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Versions: (draft-luff-json-hyper-schema) 00 01 draft-handrews-json-schema-hyperschema

Internet Engineering Task Force                           A. Wright, Ed.
Internet-Draft
Intended status: Informational                           H. Andrews, Ed.
Expires: October 17, 2017                               Cloudflare, Inc.
                                                                 G. Luff
                                                          April 15, 2017


   JSON Hyper-Schema: A Vocabulary for Hypermedia Annotation of JSON
                draft-wright-json-schema-hyperschema-01

Abstract

   JSON Schema is a JSON based format for defining the structure of JSON
   data.  This document specifies hyperlink- and hypermedia-related
   keywords of JSON Schema for annotating JSON documents with hyperlinks
   and instructions for processing and manipulating remote JSON
   resources through hypermedia environments like HTTP.

Note to Readers

   The issues list for this draft can be found at <https://github.com/
   json-schema-org/json-schema-spec/issues>.

   For additional information, see <http://json-schema.org/>.

   To provide feedback, use this issue tracker, the communication
   methods listed on the homepage, or email the document editors.

Status of This Memo

   This Internet-Draft is submitted in full conformance with the
   provisions of BCP 78 and BCP 79.

   Internet-Drafts are working documents of the Internet Engineering
   Task Force (IETF).  Note that other groups may also distribute
   working documents as Internet-Drafts.  The list of current Internet-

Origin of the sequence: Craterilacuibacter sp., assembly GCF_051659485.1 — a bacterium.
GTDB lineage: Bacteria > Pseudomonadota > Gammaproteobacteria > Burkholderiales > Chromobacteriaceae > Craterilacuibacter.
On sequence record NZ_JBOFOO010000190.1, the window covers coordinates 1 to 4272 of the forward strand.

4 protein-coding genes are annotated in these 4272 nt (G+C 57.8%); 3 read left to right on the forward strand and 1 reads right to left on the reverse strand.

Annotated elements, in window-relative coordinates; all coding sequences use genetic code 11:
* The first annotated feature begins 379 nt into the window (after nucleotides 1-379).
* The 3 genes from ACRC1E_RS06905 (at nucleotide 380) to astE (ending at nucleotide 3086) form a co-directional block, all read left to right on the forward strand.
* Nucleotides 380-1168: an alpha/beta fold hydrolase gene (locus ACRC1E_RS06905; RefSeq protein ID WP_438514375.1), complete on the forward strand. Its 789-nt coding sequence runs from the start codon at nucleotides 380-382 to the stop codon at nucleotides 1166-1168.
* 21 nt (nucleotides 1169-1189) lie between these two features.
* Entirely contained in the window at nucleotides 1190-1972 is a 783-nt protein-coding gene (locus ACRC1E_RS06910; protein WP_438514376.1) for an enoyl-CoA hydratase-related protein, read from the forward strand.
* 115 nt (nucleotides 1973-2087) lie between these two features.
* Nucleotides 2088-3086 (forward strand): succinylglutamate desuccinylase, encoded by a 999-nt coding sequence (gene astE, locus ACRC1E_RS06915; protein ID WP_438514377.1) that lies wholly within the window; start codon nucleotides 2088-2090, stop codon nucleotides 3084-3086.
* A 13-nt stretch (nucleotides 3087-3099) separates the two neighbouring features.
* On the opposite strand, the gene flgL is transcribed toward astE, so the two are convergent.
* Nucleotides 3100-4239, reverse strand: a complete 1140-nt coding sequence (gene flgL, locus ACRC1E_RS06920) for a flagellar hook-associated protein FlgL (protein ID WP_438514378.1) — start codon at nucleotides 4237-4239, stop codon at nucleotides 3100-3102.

Drafts is at http://datatracker.ietf.org/drafts/current/.

   Internet-Drafts are draft documents valid for a maximum of six months
   and may be updated, replaced, or obsoleted by other documents at any
   time.  It is inappropriate to use Internet-Drafts as reference
   material or to cite them other than as "work in progress."

   This Internet-Draft will expire on October 17, 2017.






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Copyright Notice

   Copyright (c) 2017 IETF Trust and the persons identified as the
   document authors.  All rights reserved.

   This document is subject to BCP 78 and the IETF Trust's Legal
   Provisions Relating to IETF Documents
   (http://trustee.ietf.org/license-info) in effect on the date of
   publication of this document.  Please review these documents
   carefully, as they describe your rights and restrictions with respect
   to this document.  Code Components extracted from this document must
   include Simplified BSD License text as described in Section 4.e of
   the Trust Legal Provisions and are provided without warranty as